Oxalates and Their Impact

Oxalates, even in the form of tiny particles, have the ability to attach to cells and potentially cause harm when they are bound to calcium. While calcium itself is not necessarily harmful, the accumulation of oxalates and calcium can lead to the formation of crystal deposits in various parts of the body, such as the arteries, thyroid, gallbladder, and kidneys. These crystal formations can have negative effects on our health. They can cause blockages in arteries, leading to cardiovascular problems. They can also affect the thyroid, contributing to thyroid disorders. Additionally, crystal formations in the gallbladder can lead to the development of gallstones, while in the kidneys, they can contribute to the formation of kidney stones. It is important to be aware of the potential harm that these oxalate-calcium accumulations can cause and take measures to prevent their formation. By understanding the impact they can have on our bodies, we can make informed choices to maintain our health and well-being.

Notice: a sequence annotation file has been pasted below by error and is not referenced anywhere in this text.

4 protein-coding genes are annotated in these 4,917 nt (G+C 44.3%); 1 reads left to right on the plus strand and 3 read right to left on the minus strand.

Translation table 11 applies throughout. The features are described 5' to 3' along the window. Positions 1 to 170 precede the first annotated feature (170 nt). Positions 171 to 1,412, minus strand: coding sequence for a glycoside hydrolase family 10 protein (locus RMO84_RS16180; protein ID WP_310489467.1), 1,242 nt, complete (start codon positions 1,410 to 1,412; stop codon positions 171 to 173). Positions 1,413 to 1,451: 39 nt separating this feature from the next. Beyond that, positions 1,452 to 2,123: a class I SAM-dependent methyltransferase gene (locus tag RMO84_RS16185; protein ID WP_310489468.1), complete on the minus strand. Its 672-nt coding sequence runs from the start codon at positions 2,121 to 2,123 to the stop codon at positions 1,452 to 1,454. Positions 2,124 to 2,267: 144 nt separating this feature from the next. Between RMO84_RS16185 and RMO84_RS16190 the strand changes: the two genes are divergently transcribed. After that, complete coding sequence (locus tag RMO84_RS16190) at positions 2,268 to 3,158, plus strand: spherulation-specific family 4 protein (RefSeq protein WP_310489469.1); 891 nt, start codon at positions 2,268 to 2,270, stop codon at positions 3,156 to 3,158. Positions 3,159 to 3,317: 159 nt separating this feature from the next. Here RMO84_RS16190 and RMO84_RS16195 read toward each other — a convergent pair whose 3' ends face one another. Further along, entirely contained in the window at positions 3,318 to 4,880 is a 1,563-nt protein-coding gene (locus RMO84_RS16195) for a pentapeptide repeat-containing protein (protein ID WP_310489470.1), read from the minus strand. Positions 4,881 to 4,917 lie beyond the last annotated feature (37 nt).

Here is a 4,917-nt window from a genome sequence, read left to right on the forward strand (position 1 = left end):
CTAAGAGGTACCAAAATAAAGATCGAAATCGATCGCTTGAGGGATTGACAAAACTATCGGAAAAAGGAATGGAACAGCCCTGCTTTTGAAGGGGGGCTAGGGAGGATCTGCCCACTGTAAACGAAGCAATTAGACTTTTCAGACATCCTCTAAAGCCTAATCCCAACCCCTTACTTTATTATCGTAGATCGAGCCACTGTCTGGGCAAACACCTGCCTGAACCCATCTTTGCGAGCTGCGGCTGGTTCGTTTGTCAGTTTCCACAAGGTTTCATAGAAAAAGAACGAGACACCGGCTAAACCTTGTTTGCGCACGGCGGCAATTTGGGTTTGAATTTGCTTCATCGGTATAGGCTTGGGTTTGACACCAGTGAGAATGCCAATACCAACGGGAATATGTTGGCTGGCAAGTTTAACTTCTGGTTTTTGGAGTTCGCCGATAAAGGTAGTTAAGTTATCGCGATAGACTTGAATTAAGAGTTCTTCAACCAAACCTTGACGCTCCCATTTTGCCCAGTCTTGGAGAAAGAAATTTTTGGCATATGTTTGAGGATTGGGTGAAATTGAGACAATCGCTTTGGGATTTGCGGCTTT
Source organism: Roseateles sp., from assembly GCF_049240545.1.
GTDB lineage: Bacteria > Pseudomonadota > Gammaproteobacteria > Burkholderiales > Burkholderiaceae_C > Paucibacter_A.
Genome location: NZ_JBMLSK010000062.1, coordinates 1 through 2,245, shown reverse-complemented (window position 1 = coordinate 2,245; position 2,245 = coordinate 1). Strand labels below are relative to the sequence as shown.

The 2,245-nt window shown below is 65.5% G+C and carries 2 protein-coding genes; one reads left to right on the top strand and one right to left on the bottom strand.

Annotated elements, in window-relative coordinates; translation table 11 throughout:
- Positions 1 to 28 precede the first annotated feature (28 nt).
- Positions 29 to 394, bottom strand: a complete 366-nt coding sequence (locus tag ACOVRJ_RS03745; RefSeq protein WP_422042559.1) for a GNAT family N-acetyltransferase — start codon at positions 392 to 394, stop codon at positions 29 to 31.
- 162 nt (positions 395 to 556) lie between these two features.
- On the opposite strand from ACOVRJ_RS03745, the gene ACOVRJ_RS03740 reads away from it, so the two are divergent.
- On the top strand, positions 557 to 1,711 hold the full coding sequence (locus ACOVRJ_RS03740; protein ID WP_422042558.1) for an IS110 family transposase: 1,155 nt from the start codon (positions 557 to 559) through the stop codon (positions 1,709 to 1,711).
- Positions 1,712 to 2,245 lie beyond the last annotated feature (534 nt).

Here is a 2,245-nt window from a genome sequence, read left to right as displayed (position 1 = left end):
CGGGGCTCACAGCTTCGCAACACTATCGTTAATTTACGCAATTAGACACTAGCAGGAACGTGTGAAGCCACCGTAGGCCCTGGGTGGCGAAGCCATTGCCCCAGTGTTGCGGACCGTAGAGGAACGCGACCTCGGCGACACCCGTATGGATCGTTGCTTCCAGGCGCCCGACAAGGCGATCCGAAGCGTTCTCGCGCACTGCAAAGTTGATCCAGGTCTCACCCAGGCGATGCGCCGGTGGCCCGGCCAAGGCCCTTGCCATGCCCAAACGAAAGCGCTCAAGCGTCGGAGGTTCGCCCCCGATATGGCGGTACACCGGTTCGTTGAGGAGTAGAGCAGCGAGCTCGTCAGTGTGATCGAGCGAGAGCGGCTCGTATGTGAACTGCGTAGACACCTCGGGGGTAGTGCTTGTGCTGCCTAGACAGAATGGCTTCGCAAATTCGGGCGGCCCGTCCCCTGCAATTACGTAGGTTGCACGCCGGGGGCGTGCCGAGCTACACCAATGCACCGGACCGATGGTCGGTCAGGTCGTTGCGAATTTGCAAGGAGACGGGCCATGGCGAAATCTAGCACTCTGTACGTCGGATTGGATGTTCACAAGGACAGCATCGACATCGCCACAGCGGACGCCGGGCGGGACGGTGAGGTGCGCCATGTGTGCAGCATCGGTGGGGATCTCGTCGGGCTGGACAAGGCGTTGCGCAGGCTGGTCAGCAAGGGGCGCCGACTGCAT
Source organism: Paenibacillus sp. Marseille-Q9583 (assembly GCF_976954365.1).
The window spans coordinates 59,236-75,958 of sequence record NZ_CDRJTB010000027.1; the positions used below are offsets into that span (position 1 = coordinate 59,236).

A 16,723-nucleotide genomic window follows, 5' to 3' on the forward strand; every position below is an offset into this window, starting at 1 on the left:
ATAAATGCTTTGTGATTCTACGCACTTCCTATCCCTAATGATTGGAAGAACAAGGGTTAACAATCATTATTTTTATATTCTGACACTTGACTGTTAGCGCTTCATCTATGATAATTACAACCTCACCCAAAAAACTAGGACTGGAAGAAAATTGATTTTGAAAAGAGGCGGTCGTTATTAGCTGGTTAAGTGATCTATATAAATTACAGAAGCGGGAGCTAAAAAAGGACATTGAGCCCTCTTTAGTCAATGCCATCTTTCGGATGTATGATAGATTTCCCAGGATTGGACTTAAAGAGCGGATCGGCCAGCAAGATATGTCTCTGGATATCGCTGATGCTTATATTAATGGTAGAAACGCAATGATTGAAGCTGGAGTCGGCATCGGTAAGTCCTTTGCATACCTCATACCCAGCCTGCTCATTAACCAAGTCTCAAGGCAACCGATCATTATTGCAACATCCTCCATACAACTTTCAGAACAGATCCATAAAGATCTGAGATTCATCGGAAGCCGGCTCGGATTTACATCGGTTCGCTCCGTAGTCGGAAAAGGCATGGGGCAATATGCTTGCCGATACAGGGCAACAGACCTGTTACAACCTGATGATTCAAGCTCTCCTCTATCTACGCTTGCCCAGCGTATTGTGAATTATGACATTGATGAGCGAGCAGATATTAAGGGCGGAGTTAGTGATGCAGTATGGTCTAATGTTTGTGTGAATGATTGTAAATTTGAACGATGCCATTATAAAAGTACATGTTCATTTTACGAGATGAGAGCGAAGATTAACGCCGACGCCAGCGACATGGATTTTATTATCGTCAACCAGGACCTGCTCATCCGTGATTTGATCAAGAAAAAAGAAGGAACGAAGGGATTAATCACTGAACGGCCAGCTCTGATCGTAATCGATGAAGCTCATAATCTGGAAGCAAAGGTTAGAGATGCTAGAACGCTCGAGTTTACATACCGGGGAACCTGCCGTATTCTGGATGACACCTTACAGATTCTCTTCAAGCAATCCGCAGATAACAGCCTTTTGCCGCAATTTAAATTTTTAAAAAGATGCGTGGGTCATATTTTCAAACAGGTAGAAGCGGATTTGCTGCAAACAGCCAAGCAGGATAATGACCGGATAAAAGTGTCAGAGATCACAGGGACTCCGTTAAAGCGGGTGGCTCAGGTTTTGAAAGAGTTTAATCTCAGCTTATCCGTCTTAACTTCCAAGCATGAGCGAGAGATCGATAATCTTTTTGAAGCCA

Avoiding Kidney Stones with HTMA

When you perform an HTMA, you can analyze your calcium levels to determine if they are high or not. Additionally, you can assess the solubility of your cells, which is influenced by the ratio of sodium to potassium (Na:K ratio). If calcium levels are elevated in an HTMA, it could indicate several possibilities. It may signify a loss of calcium from the bones and teeth, an accumulation of calcium in soft tissues, or the presence of toxins like cadmium, lead, or aluminum that are causing calcium to leach out from the bones and teeth. Ensure to consider these factors when interpreting the results of an HTMA.